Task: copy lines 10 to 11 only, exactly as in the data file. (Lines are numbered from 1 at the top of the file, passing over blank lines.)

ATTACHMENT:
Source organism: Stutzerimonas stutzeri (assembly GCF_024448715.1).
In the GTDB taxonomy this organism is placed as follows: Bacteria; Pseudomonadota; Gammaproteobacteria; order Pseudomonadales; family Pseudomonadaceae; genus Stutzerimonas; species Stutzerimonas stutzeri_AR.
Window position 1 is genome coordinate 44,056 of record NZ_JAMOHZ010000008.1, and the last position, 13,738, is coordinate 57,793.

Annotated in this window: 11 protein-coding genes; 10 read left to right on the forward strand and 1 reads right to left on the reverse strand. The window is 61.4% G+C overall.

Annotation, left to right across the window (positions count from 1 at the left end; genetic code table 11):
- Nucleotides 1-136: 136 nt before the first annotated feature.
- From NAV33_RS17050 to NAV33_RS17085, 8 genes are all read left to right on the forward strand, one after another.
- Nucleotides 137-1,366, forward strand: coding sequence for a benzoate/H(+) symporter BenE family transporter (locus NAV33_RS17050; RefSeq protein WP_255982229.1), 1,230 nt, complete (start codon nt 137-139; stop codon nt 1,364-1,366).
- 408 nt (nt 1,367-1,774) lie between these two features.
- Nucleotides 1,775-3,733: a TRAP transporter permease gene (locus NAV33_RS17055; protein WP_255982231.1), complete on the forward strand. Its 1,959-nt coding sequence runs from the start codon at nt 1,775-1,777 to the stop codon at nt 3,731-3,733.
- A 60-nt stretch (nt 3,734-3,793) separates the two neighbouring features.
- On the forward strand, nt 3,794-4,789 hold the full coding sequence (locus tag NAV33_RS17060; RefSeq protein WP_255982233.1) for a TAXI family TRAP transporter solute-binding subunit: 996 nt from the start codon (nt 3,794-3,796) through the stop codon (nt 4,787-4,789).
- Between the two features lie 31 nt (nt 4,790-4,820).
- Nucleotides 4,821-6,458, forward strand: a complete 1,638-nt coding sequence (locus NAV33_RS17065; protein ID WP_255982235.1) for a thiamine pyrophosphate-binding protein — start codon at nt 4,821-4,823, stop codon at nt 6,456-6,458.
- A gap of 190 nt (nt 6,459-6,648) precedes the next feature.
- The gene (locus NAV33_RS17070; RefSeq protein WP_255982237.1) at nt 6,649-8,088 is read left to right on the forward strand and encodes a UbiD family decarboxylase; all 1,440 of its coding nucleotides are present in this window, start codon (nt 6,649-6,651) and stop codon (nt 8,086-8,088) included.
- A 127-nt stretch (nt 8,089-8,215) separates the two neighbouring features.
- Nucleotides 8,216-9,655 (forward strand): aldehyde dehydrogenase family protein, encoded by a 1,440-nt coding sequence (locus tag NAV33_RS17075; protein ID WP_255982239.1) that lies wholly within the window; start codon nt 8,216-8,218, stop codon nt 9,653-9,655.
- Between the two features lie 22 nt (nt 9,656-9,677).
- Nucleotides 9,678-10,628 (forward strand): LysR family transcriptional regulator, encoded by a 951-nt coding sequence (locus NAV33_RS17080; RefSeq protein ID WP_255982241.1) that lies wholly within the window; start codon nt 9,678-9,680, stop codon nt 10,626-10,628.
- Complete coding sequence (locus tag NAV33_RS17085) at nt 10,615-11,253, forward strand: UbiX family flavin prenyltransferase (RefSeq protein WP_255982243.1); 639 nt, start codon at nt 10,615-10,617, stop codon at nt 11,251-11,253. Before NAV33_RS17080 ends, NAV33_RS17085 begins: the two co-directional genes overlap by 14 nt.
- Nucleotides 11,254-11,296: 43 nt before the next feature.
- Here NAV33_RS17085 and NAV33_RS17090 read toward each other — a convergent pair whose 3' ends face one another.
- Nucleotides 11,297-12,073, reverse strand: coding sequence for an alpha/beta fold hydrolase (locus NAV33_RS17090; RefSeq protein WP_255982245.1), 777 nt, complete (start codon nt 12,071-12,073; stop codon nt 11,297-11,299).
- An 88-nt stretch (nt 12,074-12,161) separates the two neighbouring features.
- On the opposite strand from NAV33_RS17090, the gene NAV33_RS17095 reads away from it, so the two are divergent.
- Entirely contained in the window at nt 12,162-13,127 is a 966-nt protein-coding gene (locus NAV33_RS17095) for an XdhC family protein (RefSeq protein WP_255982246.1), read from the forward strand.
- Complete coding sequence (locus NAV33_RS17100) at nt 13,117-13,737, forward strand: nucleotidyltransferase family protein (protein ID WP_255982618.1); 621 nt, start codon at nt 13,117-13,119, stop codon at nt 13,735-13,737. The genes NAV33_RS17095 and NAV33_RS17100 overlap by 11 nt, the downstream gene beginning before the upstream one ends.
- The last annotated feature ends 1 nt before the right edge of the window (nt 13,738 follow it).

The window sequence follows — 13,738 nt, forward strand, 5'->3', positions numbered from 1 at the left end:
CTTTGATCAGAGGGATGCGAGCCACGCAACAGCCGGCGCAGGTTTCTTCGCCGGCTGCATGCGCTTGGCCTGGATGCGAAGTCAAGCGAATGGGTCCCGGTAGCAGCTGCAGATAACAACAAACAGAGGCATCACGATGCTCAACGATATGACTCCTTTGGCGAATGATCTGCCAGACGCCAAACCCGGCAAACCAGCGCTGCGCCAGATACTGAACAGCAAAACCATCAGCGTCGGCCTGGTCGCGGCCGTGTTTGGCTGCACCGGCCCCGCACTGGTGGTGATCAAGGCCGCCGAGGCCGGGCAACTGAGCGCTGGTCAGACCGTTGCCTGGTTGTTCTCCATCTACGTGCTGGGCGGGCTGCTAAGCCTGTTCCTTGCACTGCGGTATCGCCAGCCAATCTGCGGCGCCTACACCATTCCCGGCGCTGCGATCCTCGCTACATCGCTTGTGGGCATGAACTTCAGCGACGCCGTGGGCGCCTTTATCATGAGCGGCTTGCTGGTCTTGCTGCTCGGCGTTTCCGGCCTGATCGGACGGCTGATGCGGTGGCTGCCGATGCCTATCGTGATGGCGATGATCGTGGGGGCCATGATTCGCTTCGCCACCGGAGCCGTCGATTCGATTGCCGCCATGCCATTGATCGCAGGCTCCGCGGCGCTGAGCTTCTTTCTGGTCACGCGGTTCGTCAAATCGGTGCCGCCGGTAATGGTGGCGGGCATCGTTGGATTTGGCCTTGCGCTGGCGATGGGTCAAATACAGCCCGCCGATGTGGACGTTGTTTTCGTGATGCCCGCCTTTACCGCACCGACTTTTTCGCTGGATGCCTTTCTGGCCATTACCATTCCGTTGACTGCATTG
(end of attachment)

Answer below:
- Nucleotides 1,775-3,733: a TRAP transporter permease gene (locus NAV33_RS17055; protein WP_255982231.1), complete on the forward strand. Its 1,959-nt coding sequence runs from the start codon at nt 1,775-1,777 to the stop codon at nt 3,731-3,733.
- A 60-nt stretch (nt 3,734-3,793) separates the two neighbouring features.